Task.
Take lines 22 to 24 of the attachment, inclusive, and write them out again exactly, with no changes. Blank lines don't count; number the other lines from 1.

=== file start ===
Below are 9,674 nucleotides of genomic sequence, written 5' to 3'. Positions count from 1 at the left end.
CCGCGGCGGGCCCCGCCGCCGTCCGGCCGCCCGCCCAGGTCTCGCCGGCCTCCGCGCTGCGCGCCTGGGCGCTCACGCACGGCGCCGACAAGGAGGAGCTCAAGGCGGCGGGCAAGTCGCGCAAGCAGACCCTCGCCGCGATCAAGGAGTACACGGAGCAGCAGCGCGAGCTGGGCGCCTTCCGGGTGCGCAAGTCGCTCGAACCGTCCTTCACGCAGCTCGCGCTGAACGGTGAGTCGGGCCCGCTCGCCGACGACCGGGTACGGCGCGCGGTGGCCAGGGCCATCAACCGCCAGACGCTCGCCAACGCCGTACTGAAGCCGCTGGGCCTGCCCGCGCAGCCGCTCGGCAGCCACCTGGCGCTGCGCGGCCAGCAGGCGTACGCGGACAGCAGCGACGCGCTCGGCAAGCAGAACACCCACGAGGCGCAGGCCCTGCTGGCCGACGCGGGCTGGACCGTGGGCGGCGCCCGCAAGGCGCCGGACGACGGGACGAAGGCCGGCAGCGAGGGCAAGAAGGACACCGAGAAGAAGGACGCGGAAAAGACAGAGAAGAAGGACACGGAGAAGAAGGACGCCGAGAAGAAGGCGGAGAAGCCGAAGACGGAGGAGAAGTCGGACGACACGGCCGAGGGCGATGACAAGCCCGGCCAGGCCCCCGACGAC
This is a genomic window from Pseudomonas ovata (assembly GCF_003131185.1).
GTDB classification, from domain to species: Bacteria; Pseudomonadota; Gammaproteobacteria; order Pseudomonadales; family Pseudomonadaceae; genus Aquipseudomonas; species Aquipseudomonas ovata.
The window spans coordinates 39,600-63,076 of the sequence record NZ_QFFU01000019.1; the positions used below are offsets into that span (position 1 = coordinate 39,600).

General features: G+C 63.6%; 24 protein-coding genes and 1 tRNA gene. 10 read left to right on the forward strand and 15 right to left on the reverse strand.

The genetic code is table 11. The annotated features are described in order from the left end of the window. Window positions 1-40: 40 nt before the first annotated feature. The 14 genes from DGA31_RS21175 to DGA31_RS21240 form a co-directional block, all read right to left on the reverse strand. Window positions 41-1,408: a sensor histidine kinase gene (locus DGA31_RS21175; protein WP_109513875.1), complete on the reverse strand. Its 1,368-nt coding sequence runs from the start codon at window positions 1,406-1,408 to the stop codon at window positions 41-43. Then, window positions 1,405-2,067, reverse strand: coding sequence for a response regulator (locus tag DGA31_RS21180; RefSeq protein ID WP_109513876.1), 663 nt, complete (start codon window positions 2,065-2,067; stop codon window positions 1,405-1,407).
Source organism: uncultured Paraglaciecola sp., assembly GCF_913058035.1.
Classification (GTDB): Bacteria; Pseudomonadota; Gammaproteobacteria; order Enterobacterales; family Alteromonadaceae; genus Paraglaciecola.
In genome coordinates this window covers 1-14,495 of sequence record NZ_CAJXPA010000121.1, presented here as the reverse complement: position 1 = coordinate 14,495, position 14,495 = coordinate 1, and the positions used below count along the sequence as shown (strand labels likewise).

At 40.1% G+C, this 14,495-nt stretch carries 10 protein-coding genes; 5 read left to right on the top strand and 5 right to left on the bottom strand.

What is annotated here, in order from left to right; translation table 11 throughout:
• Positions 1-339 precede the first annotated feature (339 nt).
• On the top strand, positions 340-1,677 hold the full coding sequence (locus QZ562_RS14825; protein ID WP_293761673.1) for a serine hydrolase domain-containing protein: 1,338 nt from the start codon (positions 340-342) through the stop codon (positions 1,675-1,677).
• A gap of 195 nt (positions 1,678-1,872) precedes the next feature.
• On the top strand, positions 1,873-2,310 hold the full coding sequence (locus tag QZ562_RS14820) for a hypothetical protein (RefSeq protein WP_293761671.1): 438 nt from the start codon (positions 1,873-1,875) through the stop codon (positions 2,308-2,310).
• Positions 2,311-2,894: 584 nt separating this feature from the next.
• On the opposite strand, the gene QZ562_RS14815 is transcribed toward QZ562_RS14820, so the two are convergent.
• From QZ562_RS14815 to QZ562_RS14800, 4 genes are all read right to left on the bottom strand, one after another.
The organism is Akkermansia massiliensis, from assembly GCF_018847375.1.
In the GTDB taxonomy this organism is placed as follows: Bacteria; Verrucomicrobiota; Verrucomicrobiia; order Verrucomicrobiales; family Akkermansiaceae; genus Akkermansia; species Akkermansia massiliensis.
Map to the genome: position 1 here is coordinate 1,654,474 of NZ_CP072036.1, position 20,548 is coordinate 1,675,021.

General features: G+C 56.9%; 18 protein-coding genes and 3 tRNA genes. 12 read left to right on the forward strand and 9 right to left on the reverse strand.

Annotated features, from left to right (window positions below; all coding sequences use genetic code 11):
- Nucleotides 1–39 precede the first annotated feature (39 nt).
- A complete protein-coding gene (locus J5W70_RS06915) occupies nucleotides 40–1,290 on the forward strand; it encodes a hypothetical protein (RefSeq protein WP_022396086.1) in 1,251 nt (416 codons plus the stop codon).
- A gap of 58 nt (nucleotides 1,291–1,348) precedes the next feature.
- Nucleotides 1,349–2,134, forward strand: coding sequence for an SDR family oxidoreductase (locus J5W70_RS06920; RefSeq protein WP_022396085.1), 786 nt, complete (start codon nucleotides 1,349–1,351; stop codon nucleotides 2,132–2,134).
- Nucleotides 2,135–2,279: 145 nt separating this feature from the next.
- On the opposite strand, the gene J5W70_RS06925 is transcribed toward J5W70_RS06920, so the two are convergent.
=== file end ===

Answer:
Map to the genome: position 1 here is coordinate 1,654,474 of NZ_CP072036.1, position 20,548 is coordinate 1,675,021.

General features: G+C 56.9%; 18 protein-coding genes and 3 tRNA genes. 12 read left to right on the forward strand and 9 right to left on the reverse strand.

Annotated features, from left to right (window positions below; all coding sequences use genetic code 11):